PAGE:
When the control input voltage VGON applied across the base-emitter path of the transistor TR is set to zero, the transistor TR takes a high impedance state, whereby the gate current from the gate voltage source EG1 is blocked by the transistor TR. Consequently, FCTg takes a low impedance state to become conductive. In this case, there may happen that a high impedance between the gate and the cathode of FCTg will prevent the gate current from the gate voltage source EG1 from being suppressed adequately by the transistor TR. To dispose of such a condition, a resistor Rg1 is inserted between the gate and the cathode electrodes of FCTg to lower the impedance concerned. With such arrangement, FCTg can take a low impedance state without fail, as the result of which FCTm is brought to the forwardly blocked state under the gate source voltage Eg applied across the gate and the cathode of FCTm thereby to block the anode current iA. The anode current iA and the gate voltage VG of the FCTm, the voltage VAK1 applied across the anode and the cathode of FCTg, the gate voltage VG1 thereof and the control input voltage VGON applied across the base and the emitter of the transistor TR which take part in the operations of the control circuit described above are illustrated in FIG. 6 in consideration of phase relations among these voltages and current. As can be seen from FIG. 6, it is sufficient that the transistor TR is turned on by applying the control input voltage VGON thereto only during the period in which the anode current iA is required to flow. In other words, the control circuit shown in FIG. 5 is well suited for use in applications where the anode current iA has to be in the form of a one-shot pulse of a relatively short duration or pulse current of a low repetition frequency.
FIG. 7 illustrates waveforms of voltages and currents actually measured at the corresponding circuit points in the FCT control circuit shown in FIG. 5. For the measurement, the voltage of the main power source ES is selected equal to 100 V, the gate source voltage EG1 of FCTg is equal to -24 V, and the gate source voltage EG is equal to -40 V. The load resistor RL is equal to 5Ω, while the adjusting registor Rg of 3 kΩ is employed. The gate source voltages EG and EG1 are determined in the following manner. For a given voltage value of the main power source ES, the gate voltage EG required for blocking the main power source voltage ES is determined on the basis of the forwardly blocking voltage-current characteristics of FCTm. For example, when ES =100 V, i.e. the voltage VAK applied across the anode and the cathode of FCTm is substantially equal to 100 V, then the gate voltage Eg≦-30 V as determined from the forwardly blocking voltage-current characteristics shown in FIG. 8. The gate source voltage EG1 required for cutting off the gate source voltage EG can also be determined from the characteristic curves shown in FIG. 8. For example, when EG =-40 V, i.e. VAK1 =40 V, then EG1 ≦-20 V. In this manner, the FCT control circuit shown in FIG. 5 allows FCTm to be controlled with a low gate voltage. Further, by virtue of the transistor TR connected between the gate and the cathode of FCTg, it is possible to switch on and off a large anode current iA on the order of 20 A with a relatively small control input pulse (e.g. VGON =0.7 V or iGON =4 mA). The current amplification factor iA/iGON in this case will amount to 5000 (=20 A/4 mA). The control power is as small as 2.8 mW.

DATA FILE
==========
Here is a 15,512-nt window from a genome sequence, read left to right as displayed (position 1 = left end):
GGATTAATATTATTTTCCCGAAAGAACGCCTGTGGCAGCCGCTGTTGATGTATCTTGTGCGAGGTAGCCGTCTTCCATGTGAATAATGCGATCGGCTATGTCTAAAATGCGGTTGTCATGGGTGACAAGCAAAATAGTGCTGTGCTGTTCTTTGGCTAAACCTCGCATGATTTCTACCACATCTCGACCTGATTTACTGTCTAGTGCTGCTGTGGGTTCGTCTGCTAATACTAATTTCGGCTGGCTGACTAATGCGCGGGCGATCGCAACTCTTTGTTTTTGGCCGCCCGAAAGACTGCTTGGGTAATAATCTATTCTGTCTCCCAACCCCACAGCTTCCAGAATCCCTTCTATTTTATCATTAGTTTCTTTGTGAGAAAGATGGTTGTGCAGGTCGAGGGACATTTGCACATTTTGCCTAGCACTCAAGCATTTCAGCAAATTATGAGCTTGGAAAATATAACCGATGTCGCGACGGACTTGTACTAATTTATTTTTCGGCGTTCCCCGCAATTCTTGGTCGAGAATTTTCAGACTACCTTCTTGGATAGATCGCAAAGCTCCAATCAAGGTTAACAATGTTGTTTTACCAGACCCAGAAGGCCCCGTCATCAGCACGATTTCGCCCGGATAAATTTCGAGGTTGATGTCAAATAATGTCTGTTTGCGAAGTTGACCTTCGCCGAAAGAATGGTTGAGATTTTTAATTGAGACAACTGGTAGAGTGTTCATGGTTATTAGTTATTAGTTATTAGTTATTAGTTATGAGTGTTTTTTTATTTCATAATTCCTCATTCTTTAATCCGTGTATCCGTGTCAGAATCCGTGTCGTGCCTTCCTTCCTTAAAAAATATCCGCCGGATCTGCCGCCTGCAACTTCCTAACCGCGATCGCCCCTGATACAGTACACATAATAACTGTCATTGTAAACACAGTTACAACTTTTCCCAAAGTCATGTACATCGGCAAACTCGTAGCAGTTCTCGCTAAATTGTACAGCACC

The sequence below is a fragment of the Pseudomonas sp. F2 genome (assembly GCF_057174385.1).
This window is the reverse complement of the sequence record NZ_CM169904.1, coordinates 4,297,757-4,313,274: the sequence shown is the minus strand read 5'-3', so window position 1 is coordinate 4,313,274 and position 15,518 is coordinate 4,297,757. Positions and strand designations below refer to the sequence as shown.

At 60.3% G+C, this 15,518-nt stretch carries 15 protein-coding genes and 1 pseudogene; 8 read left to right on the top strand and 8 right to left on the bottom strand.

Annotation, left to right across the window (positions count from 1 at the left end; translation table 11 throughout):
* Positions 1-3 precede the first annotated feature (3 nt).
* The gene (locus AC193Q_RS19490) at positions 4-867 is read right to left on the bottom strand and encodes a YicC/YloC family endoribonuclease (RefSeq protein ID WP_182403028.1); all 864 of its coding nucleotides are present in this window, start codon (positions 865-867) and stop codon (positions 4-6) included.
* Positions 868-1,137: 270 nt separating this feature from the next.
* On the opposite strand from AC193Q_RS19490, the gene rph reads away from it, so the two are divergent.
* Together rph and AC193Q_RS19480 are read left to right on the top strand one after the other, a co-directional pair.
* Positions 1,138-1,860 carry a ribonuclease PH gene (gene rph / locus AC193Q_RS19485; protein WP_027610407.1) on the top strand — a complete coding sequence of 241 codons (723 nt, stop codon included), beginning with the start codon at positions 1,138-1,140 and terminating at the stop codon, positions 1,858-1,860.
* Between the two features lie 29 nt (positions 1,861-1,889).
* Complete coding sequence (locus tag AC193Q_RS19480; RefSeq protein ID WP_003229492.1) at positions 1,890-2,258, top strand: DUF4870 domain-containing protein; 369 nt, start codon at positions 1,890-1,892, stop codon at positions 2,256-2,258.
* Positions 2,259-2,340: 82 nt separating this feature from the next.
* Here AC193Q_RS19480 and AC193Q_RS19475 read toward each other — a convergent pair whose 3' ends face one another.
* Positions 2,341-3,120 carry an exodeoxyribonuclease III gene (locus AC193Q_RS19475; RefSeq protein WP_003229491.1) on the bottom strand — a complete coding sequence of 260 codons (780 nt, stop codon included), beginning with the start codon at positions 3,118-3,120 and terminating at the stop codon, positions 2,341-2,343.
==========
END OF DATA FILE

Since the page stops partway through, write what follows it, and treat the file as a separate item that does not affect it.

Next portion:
The FCT control circuit according to the teaching of the invention in which the main FCT (FCTm) is controlled by another FCT (FCTg) is advantageous over the hitherto known control circuit including conventional switching elements such as thyristors, GTO's, transistors in that a large load current can be switched on and off with a small control current or voltage. FIG. 9 shows waveforms of a load current (anode current) iA together with the control voltage VGON and the gate voltage VG when the load current is turned on and off at a high frequency on the order of 40 KHz. It can be seen that the switching of the load current at a high frequency can be easily attained with a small control input voltage. The leading and trailing edges of the gate voltage VG are delayed relative to those of the control input voltage VGON, which is ascribable to the turn-on/off characteristic of the control transistor TR. In the FCT control circuit shown in FIG. 5, the gate current iG will also flow through the control FCT at the time when the main FCT, is turned off. However, since the control FCT operates then as a diode, even a pulse current having a high peak value would never bring about a local current concentration which would lead to thermal destruction of the control FCT. To the contrary, the conventional switching elements such as thyristors, GTO's, transistors or the like are susceptible to the thermal destruction due to the local concentration of the gate current.